Raspberry Pi time!

Although I have had the pi out and working once before, it’s been a while and there’s a new distribution out for the software, so it was like starting all over again: the first thing I needed to do was to download and unzip the new distribution (Raspbian wheezy) from the pi website.  This needs to be copied onto an SD card before you start.  You have to use a disk imager to set up the SD card, it can’t just be copied over, but I’d already downloaded a free disk imager ready.

pi with case

pi with case

The operating system for pi is a linux distribution, with a graphical interface very like Windows available. It also comes preloaded with several pieces of software such as Python and Scratch, making it very fast to get up and working for programming purposes.  It took about 20 minutes altogether to download the software and copy it onto the SD card ready for use, and then I could start plugging things in.

The pi comes with two USB sockets which are usually taken up with keyboard and mouse, and as the operating system is installed onto an SD card which needs recreating for a new setup, this time I was also trying out a powered USB hub, so that I can save any work I do onto a separate memory stick rather than on the SD card.  The Pi itself isn’t powerful enough to run a hub, so it has to be one with its own power supply.

I hit a major problem when connecting the screen – as I explained in an earlier post, I need to use an adapter to connect my screen to the pi, and it had a rather troublesome connection, but eventually we managed to get it working.  So I had the pi up and running, with powered hub running keyboard, mouse and memory stick, and with a cable draped across the room to the router to give an internet connection as well.

I was disappointed to note that this new distribution seems to have a lot less than the previous one in the way of preloaded software, but the essentials are there – web browser, python 2 (with pygame) and python 3 (without pygame), plus Scratch.  Squeeze is also listed, but didn’t seem to load up.

There is also a folder of python games, taken from the book Invent With Python, which I copied onto the memory stick to bring back to my main machine and look at.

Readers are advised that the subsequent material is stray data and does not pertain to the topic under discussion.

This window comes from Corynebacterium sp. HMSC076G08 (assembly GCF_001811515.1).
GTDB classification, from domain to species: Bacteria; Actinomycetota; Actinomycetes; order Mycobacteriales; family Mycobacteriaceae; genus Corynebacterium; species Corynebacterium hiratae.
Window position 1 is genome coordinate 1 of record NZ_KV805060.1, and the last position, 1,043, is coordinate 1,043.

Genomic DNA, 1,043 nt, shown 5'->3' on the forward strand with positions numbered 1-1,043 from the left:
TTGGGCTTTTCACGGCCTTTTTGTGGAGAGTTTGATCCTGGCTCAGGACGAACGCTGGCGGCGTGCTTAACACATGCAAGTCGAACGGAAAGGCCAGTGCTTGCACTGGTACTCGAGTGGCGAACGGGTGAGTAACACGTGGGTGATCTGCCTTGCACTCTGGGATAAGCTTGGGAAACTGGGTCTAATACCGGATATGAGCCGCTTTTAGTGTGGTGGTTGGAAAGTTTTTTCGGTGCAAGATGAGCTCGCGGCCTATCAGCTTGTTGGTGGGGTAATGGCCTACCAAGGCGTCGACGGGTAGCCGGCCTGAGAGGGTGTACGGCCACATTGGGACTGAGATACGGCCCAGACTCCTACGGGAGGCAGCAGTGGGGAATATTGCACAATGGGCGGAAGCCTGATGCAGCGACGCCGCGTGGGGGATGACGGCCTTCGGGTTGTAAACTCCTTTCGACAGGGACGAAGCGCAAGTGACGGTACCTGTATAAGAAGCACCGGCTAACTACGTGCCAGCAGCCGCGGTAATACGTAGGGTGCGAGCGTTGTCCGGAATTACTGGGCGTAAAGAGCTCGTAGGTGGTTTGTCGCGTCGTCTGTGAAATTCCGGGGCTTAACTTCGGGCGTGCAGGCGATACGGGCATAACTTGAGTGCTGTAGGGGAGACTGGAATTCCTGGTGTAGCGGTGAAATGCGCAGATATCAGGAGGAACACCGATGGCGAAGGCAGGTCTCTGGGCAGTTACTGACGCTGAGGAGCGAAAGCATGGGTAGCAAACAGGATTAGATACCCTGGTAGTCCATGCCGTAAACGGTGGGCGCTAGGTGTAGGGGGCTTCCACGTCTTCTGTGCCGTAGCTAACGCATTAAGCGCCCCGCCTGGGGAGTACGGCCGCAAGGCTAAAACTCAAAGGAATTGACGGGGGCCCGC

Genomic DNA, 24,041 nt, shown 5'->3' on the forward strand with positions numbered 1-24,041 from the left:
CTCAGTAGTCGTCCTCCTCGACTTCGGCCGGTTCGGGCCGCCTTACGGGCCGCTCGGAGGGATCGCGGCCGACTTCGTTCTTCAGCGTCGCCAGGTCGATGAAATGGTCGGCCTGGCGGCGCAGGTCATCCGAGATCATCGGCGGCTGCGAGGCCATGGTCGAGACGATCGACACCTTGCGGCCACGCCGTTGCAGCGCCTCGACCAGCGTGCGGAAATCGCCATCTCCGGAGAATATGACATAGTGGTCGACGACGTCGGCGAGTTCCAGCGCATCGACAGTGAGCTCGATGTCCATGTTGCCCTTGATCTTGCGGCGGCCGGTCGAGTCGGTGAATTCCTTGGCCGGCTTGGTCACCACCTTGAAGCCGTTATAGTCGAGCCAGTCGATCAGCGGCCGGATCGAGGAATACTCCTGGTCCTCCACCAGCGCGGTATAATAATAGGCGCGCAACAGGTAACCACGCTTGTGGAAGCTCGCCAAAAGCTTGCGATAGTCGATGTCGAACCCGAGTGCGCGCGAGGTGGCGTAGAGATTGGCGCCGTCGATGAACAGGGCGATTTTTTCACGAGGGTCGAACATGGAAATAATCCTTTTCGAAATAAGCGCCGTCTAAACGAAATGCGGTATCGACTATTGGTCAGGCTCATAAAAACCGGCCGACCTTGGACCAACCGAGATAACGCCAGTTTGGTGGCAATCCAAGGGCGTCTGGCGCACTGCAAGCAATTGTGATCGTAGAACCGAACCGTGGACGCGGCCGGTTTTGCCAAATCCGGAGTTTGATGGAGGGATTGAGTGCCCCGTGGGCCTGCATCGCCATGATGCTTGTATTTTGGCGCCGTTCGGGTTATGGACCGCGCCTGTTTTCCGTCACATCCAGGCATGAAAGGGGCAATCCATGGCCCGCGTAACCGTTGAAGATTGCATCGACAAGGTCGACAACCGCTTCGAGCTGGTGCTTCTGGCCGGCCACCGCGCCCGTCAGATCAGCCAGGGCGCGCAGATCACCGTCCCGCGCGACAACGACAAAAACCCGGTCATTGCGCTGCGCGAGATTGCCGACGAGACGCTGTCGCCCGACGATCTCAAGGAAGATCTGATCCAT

The browser seemed to work with no problems at all, and it was as easy as plugging in the cable and typing in a web address to get online with the Midori browser, so that was the basics up and running, although I couldn’t see how to access the memory stick directly from applications such as Scratch – my husband said something about mounting the drive, but I felt copying over is enough for now, until I get to the point of using the pi properly and having files worth saving directly onto the external drive.

I feel now that maybe I’ve reached the point where I need to start looking carefully for instructions, either via the MagPi magazine or some of these books that have sprung up about the pi, in order to take it any further.  Scratch and Python are fine with no issues for me, but the operating system is a little unfamiliar for anything outside the very basic and I’m not confident enough to go poking around, downloading stuff and installing it without advice.

I do believe the pi is a wonderful gadget, but as yet I don’t think I’ve identified its full purpose – as a really cheap machine available to encourage kids to play with programming, it’s great, but apart from its price it doesn’t offer that much different from a desktop machine. I understand you can use it for input and output devices, rather like the arduino, but that again is something that would need research and setting up, although it does seem to me that one major advantage for the pi apart from price is the physical size of it and that seems to be begging to be embedded in some sort of system.

I think it’s time to go off and do some research into what people are using the pi for, and what it’s capable of!

PS the case is great for protecting the pi as it sits on  my desk – I found it on my husband’s desk (around his pi in fact! shh!)

More about the Pi

Pi with memory card

The raspberry pi is a small computer.  It was released in April this year, and the current release is considered the developer’s release.  The intention is to produce a version for education in the near future (it should even have a case!)  Its operating system is stored on an SD card, which means that it’s easy to switch versions for different builds.